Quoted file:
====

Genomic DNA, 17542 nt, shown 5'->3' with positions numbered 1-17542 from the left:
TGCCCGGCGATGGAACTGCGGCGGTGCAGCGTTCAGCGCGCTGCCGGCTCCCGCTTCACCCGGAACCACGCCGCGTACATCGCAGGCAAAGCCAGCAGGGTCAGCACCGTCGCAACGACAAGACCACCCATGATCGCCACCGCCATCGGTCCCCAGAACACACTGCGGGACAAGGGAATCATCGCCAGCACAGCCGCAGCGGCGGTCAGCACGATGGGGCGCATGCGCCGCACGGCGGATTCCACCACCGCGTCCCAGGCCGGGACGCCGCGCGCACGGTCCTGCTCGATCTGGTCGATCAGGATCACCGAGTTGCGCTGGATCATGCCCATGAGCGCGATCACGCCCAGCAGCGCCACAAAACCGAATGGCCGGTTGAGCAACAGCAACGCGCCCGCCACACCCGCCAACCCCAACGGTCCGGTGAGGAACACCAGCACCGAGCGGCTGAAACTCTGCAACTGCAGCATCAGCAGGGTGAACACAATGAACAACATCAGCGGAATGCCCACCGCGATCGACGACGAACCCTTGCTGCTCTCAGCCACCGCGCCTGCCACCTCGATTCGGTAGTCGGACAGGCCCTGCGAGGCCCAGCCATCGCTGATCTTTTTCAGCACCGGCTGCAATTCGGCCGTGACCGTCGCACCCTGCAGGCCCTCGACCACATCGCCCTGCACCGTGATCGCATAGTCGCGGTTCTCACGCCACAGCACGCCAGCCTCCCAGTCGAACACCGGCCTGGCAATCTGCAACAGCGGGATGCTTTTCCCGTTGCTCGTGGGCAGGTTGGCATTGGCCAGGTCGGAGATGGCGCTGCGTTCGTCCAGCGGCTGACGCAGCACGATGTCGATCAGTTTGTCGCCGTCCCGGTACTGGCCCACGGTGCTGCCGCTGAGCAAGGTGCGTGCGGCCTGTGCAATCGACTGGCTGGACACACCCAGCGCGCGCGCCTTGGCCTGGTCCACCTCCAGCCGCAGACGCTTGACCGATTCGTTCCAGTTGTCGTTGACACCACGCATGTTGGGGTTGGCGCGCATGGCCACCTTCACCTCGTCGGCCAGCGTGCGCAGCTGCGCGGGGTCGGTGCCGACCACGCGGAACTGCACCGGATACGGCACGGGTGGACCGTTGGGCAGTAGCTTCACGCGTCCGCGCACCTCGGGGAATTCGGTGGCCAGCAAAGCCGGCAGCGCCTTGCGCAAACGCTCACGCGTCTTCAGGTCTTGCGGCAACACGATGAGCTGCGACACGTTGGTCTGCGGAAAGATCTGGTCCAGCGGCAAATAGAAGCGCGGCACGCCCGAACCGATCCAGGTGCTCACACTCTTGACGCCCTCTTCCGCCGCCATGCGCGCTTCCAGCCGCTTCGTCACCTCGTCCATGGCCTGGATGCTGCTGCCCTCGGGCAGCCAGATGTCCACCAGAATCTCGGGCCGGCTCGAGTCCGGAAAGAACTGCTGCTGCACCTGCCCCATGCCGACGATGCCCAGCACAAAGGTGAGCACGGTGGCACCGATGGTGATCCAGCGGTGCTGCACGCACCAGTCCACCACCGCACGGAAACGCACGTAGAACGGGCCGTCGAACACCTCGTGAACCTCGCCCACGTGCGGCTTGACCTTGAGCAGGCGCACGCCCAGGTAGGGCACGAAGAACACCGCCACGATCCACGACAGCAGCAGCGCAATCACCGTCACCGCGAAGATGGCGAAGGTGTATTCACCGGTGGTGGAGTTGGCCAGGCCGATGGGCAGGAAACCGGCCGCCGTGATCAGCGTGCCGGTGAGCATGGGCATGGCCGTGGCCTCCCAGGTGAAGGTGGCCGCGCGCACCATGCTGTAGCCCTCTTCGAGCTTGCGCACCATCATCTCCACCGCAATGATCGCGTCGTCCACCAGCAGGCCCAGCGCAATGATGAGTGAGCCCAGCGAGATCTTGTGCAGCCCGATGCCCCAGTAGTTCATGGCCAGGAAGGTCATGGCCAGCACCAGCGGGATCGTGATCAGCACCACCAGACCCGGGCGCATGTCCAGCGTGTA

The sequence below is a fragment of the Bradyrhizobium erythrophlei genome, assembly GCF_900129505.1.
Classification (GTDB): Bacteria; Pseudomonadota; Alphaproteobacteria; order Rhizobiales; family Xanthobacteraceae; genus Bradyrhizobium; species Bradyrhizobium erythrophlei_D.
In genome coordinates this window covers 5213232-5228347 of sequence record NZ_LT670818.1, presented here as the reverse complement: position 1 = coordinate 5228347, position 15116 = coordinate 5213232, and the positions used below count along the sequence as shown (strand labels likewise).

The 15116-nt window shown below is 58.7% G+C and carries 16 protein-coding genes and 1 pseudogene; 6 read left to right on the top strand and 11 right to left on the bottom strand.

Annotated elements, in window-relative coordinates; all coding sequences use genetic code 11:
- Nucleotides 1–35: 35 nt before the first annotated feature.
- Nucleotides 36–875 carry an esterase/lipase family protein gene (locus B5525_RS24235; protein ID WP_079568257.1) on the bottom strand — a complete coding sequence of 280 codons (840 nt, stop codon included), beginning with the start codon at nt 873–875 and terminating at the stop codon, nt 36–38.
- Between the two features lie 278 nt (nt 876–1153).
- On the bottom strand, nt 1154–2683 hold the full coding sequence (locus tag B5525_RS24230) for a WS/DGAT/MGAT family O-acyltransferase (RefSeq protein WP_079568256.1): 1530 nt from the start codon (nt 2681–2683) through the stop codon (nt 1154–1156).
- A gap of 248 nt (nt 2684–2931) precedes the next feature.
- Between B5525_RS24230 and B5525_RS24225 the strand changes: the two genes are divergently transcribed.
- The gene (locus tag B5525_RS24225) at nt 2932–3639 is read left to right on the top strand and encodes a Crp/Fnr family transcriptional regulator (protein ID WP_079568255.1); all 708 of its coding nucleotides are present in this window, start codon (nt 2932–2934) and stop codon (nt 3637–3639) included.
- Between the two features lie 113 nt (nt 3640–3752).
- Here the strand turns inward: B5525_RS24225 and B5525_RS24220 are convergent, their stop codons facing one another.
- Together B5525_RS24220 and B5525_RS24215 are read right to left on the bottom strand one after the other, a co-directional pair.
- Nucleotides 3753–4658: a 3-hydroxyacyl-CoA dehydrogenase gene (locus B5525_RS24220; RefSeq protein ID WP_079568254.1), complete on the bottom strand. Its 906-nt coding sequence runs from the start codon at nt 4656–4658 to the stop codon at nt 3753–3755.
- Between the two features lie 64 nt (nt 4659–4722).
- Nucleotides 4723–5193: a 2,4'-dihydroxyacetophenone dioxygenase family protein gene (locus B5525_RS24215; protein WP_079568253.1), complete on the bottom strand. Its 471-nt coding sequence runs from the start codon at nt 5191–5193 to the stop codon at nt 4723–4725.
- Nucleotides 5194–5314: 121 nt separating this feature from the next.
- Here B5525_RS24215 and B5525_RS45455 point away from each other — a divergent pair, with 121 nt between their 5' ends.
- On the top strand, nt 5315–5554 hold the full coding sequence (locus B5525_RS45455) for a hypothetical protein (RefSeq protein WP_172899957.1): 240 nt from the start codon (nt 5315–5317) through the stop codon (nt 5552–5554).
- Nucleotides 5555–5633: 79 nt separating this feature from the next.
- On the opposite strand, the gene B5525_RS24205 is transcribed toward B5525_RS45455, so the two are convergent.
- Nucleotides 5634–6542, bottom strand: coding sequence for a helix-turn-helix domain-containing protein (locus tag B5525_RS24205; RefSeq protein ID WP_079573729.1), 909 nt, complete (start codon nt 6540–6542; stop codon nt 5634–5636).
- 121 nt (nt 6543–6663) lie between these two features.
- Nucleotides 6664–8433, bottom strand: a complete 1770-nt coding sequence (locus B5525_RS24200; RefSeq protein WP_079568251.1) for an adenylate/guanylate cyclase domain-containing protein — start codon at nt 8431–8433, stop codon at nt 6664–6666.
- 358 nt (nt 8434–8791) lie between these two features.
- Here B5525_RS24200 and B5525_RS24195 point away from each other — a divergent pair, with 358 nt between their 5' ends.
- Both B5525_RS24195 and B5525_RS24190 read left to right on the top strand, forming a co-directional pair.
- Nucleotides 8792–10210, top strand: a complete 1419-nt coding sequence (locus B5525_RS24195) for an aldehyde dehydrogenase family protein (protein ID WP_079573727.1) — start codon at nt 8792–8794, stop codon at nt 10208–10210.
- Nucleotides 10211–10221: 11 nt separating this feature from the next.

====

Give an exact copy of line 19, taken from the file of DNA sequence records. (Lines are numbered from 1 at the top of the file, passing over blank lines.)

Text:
- Between the two features lie 64 nt (nt 4659–4722).